The door to door proselytizing among Jacksonville's poorest neighborhoods is already underway, and KIPP's canned sales pitch remains true to form in that it is heavily laced with the kind of lies and deception that desperate parents of children attending malignantly neglected schools are eager to hear.
To get the word out, Hawke has become a one-man sales force, holding informational sessions at libraries, speaking at a church on Sunday and going door-to-door in some of the city’s more impoverished neighborhoods.
'Maybe she’ll be happier’
At the 19th Street home, Hawke chatted with Colonel about the program, steering her to a getting-acquainted session tonight at the East Jacksonville Neighborhood Resource Center.
Colonel promised to pass the information on to her sister, the mother of the children at the house.
“I want them to have a better education,” Colonel said.
Of her niece, she noted: “She’s not happy at the schools she’s at, and maybe she’ll be happier at his school. She’s a very smart young lady, and she needs a good education.”
Including Colonel, Hawke and a community organizer from the Eastside Neighborhood Association knocked on about 14 doors that day.
Of the five parents and guardians with fourth-graders Hawke spoke with Wednesday, only one said she wasn’t interested in the KIPP school because she was happy with her daughter’s education.
Hawke said going door-to-door is important because it lets people know the school is opening that gives them a shot at getting their kids enrolled.
“A lot of our schools are built on strong relationships between parents, teachers and students,” Hawke said. “So this is just the first step in building that relationship.”
A better chance to advance
Six more potential parents attended the first informational session a week ago at Westbrook Branch Library on Commonwealth Avenue.
In an hour-long presentation, Hawke offered the KIPP basics: longer school days, Saturday school twice a month, strict discipline, a college focus and constant parent involvement.
Hawke told the crowd that about 80 percent of kids from Northwest Jacksonville don’t go to college, but KIPP sends 85 percent of its students nationally to college.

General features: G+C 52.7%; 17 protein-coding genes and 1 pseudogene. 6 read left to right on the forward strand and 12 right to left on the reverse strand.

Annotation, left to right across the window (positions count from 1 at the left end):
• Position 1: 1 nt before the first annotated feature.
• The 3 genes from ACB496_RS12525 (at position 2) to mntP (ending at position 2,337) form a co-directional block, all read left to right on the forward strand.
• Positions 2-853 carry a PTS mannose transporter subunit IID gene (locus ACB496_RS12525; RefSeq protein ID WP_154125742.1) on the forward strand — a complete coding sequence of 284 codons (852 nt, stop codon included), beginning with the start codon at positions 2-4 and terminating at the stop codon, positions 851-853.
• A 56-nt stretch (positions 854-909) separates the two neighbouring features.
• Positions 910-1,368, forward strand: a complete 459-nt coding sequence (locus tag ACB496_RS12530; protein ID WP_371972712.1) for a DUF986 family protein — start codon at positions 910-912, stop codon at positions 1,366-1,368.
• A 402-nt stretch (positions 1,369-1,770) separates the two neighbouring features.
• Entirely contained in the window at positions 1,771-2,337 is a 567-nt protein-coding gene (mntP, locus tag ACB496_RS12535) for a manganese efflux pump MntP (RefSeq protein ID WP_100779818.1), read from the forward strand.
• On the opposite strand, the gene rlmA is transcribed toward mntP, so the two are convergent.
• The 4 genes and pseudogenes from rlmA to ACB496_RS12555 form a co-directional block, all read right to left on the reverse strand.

He asked: “If you knew you could choose for your child to have either a 20 percent chance to go to college or an 85 percent chance of going to college, which one would you pick?”
Tom Majdanics, executive director of the new school, later said the number of students attending college in Northwest Jacksonville was a rough estimate based on state and federal data.
If this reporter had been doing more than a PR piece for KIPP, he might have have found out that this is simply a lie. There is no "state or federal data" showing any such thing, just like there is no data showing that that there is an "85 percent chance" of KIPPsters going to college. From a post October 9, 2009:
Two days ago Caroline Grannam took to task NBC for some inflated numbers they used regarding how many former KIPPsters are in college. Rather than going to the other end of the horse where NBC got their numbers, Grannan went to the horse's mouth, KIPP's home office. Instead of 12,800 students in college, there were last summer 447:Actually, KIPP runs almost all middle schools and has only been running a few long enough to have their graduates finish high school and go to college. I pinned them down on the number after Newsweek wrote in July 2008 that 12,800 KIPP graduates had gone on to college.I went to the July 21, 2008 Newsweek, and sure enough, there was Alter's shiny pate beside his cheerleading article full of misinformation about KIPP. Here's the clip:
The actual number of KIPP alumni who had started college, KIPP spokesman Steve Mancini said at that time, was 447. Again, that's the number of KIPP graduates who had started college by 2008. (KIPP claims to track them carefully even though of course they're long gone from KIPP by that time.)The irony is, we know what works to close the achievement gap. At the 60 KIPP (Knowledge Is Power Program) schools, more than 80 percent of 16,000 randomly selected low-income students go to college, four times the national average for poor kids. While KIPP isn't fully replicable (not enough effective teachers to go around), every low-income school should be measured by how close it gets to that model, where kids go to school from 7:30 a.m. to 5 p.m. and part of the summer, and teachers are held strictly accountable for showing student improvement.The reason that KIPP "isn't fully replicable," Jonathan, is not because there are not enough good teachers but, rather, there are not enough good teachers who can give up their lives to the total compliance of KIPP's missionary sect. KIPP could not, in fact, operate without the constant infusion of two-year Ivy League temps from Teach for America, untrained neophytes who know less about teaching than they do about the psychological manipulations of Dr. Martin Seligman. This is from a 2008 SRI International study on the five KIPP schools in the Bay Area: